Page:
A Beginner’s Guide to MITRE ATT&CK Framework

MITRE ATT&CK reveals the intentions of the attackers to the defenders, which results in a significant reduction in the number of criminals hiding behind rocks and structures. MITRE offers a consistent pattern that may be altered as required to match the “score” of an organization’s threat intelligence requirements. This is similar to the concept of ostinatos, which are repetitive patterns. MITRE ATT&CK is a knowledge base on adversary strategies and methods that is available all around the globe and is based on observations from the actual world. The ATT&CK knowledge base serves as a platform around which specialized threat models and approaches may be built by the commercial sector, the government, and the community of cybersecurity product and service providers.

A framework known as MITRE ATT&CK, which stands for Adversarial Tactics, Techniques, and Common Knowledge, is comprised of adversarial tactics, techniques, and procedures (TTPs) that are used by threat actors. It is a paradigm that is built on matrices that gives a methodical manner to study, analyze, and explain the numerous strategies, methods, and processes that attackers may utilize at various phases of an attack.

A more straightforward explanation may be found on another page inside the MITRE website, which states that “MITRE ATT&CK is a knowledge base that helps simulate cyber attackers’ strategies and techniques—and then illustrates how to identify or stop them.”

The MITRE ATT&CK framework, often known as MAF, is valuable for a number of applications, including the following:

Assessing the cybersecurity posture of an organization: Mapping the TTPs used by attackers to the defenses that are currently in place within an organization is one way that MAF can assist in identifying potential vulnerabilities and areas for improvement within an organization’s cybersecurity posture.

Development and testing of cybersecurity controls: Based on the strategies and methods often used by attackers, the framework may be used to identify and rank the most crucial measures to put in place.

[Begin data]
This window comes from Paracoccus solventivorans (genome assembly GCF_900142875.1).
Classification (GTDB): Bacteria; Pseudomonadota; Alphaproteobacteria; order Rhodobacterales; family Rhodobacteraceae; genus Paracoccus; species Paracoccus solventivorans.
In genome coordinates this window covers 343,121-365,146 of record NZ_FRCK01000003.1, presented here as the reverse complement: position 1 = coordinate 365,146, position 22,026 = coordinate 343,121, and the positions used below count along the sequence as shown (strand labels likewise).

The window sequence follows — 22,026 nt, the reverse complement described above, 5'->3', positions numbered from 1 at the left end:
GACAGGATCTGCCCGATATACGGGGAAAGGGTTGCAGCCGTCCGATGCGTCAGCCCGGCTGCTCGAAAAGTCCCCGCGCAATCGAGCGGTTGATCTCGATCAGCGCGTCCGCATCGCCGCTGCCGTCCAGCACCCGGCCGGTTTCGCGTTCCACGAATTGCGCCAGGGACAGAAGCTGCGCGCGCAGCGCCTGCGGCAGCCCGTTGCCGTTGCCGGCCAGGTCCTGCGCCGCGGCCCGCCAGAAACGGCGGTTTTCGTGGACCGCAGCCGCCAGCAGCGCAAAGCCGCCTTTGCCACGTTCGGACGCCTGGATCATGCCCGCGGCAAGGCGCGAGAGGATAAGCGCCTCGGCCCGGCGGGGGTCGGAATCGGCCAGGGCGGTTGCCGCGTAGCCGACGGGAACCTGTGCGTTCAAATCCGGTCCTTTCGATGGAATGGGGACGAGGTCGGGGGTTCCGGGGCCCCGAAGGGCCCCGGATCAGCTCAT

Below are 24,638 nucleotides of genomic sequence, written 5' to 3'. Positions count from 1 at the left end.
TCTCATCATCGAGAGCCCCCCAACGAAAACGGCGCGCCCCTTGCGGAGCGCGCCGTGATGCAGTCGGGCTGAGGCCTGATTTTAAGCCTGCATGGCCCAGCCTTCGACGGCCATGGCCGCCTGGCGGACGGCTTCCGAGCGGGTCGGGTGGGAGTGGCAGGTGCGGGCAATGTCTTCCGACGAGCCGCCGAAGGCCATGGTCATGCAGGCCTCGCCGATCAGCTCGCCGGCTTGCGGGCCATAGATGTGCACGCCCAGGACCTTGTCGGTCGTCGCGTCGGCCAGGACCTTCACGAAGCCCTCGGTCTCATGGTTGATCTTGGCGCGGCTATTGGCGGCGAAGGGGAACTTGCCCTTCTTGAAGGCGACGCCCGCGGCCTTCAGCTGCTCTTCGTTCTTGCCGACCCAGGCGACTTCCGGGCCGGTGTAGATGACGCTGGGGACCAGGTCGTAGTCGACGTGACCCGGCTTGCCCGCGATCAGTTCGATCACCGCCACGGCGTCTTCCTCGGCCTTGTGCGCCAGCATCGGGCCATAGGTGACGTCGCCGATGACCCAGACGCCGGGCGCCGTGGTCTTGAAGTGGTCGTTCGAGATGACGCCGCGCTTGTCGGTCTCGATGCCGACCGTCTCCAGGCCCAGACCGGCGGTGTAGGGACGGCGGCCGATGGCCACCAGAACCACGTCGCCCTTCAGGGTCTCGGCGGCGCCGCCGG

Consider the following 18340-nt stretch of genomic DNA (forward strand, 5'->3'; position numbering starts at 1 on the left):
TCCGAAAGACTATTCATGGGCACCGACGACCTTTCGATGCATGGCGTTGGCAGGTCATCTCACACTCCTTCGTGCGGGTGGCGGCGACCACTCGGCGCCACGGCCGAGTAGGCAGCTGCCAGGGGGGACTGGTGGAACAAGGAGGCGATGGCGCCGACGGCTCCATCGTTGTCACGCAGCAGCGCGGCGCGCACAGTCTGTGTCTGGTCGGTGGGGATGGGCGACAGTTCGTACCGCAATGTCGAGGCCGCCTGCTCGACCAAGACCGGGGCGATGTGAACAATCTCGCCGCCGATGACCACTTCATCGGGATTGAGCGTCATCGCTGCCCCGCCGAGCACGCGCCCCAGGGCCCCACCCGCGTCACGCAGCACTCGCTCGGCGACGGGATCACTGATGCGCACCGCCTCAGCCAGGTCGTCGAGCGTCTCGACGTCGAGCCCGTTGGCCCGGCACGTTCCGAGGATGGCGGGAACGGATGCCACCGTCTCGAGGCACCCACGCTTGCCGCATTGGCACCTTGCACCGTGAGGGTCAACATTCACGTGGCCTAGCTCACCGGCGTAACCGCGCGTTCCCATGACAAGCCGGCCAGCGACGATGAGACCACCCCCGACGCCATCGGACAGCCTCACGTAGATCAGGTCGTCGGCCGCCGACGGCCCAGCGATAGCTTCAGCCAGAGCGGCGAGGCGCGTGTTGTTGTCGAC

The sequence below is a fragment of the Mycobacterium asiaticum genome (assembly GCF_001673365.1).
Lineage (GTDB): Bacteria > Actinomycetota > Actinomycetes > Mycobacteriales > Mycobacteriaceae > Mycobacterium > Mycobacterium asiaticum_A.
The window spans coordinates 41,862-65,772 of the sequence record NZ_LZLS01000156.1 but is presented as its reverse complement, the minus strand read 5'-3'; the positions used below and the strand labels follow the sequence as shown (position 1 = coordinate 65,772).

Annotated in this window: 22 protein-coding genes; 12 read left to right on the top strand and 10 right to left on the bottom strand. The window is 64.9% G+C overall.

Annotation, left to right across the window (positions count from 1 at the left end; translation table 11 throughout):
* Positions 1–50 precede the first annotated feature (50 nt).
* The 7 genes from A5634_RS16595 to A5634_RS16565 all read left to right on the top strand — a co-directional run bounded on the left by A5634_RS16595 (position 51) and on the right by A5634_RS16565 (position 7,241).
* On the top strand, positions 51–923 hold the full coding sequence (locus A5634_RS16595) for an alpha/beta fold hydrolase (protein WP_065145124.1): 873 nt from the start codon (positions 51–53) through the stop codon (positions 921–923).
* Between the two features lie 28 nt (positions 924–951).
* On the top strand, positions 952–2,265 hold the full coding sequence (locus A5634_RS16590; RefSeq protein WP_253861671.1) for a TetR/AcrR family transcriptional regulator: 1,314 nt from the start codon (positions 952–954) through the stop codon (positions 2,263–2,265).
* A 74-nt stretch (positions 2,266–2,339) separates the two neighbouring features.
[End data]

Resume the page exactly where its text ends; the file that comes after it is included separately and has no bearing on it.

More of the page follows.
The ATT&CK framework may assist security teams in better detecting and reacting to cyberattacks by assisting them in better understanding the tactics, methods, and procedures that are being employed by attackers. This understanding will allow security teams to better identify and respond to attacks.

MAF offers a common vocabulary and understanding of cyber dangers, which may be used to promote communication and cooperation among information security experts. This can be accomplished via the sharing of knowledge and best practices.

There are 14 tactics, and beneath each strategy are well-known methods. Many of the techniques have sub-techniques, and some of the techniques have sub-sub-techniques.

The following is a list of all 14 strategies, which are presented as headers in the matrix:

The process of gathering intelligence about an intended target in order to plan for future hostile activities is known as reconnaissance.

The process of creating an infrastructure for command and control as well as resources to support operations is known as resource development.

Initial access refers to the strategies that adversaries use in order to get into a network by exploiting vulnerabilities in systems that are exposed to the public. One illustration of this would be spear-phishing.

Execution: These strategies lead to the adversary executing code on the system that is the target of their attack. One example of this would be a hostile hacker who executed a PowerShell script in order to either obtain further attack tools or scan other computer networks.